First flying in the 1960s, the famous Boeing 747 airplane was not only bigger and more powerful than any other plane, but was a major technological marvel. See the jets inside and out, and how they looked during construction!
Join us as we journey through futurism history, exploring predictions made about the future by those from the past!
Before it billed itself as the ‘World’s Most Experienced Airline,’ Pan Am started off a little more humbly – but already making the bold moves that would make the airline so legendary it became synonymous with international travel in the 20th century.
Find out about the famous B-17 Flying Fortress planes from WWII – how they were invented, built, tested and used – and what happened to them after the war was finally over.
First entering service with Eastern Air Lines in 1959, the Lockheed L-188 Electra was a leap forward in airline technology when it appeared. But the planes had a fatal flaw.
Rock ‘n’ rollers Buddy Holly, Ritchie Valens & Big Bopper died in a plane crash in 1959 – memorialized as ‘the day the music died.’ Here’s a look at some of the news stories from the time, and photos of the plane.
The Allies weren’t just trying to create the very best WWII fighter planes that they could – they were also constantly evaluating what the Nazis were using. Here’s a look.
It took only 12 seconds and covered 120 feet, but the Wright Brothers’ first powered flight made the moon as reachable as sailing ships once made America. Here’s how they made history.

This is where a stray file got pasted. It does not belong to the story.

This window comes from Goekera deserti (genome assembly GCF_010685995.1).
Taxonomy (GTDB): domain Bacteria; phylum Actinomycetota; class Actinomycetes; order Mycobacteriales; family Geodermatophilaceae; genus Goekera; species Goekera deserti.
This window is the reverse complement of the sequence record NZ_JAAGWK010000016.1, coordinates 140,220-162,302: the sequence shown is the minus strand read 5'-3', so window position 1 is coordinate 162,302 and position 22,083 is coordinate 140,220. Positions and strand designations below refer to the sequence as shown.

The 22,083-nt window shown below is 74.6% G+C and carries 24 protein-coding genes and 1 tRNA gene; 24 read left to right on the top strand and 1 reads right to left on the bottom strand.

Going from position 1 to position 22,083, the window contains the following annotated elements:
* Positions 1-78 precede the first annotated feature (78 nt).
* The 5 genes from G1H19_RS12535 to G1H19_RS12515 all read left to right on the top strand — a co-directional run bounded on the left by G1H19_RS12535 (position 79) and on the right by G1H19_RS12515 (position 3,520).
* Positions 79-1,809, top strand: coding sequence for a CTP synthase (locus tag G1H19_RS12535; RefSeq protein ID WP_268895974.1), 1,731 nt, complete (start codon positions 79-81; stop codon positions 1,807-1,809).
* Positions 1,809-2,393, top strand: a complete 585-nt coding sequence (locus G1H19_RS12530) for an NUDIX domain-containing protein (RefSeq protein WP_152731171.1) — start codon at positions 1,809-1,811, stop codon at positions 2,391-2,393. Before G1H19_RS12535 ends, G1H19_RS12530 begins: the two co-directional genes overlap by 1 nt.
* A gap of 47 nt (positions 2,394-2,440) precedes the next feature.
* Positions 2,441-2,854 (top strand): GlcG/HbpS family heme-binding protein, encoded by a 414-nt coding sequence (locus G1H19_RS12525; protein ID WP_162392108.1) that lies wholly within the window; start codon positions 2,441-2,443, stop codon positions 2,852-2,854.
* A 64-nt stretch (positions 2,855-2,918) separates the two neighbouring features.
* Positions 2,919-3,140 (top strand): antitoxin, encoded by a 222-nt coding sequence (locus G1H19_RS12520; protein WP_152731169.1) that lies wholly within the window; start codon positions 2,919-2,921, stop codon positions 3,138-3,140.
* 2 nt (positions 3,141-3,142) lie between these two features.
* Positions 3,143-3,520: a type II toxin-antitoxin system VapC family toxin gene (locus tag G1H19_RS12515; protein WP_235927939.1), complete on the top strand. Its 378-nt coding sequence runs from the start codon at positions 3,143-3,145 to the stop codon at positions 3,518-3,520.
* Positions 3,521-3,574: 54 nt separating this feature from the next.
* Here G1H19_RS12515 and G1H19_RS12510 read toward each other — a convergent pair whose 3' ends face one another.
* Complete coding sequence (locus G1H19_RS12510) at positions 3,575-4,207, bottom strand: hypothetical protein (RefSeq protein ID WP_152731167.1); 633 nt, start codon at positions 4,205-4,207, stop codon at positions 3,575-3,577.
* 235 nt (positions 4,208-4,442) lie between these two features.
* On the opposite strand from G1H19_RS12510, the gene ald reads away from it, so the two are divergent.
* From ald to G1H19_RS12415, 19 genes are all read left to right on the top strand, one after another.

He’s rich as Croesus, with achievements that are many and brilliant. He has a soft voice, half Southern, half Western, shy eyes and an infectious grin. He’s Howard Hughes. There should be a law against him.
Range: Anywhere on Earth — and your Air Force has it! The Consolidated B-36 can carry a 10,000 pound atomic bomb to a target 5,000 miles away, drop it, then return to base.
Pacific Southwest Airlines executives ‘appreciate beauty and grace in women and, what’s most important, they don’t mind admitting that we are the ones who make them look good.’ Yep, it was the ’60s.
The development of aeronautics in America as a big business proposition dates from May 21, 1927, when Col. Charles A Lindbergh completed his transatlantic flight to Paris.
Professor Alexander Graham Bell, the inventor of the telephone, has witnessed the trial flights of the machine devised by Professor Samuel P Langley, formerly of Pittsburg. Mr Bell makes the following statement…
How Charles Lindbergh rose from working on a farm to become a worldwide hero for his flight across the Atlantic Ocean.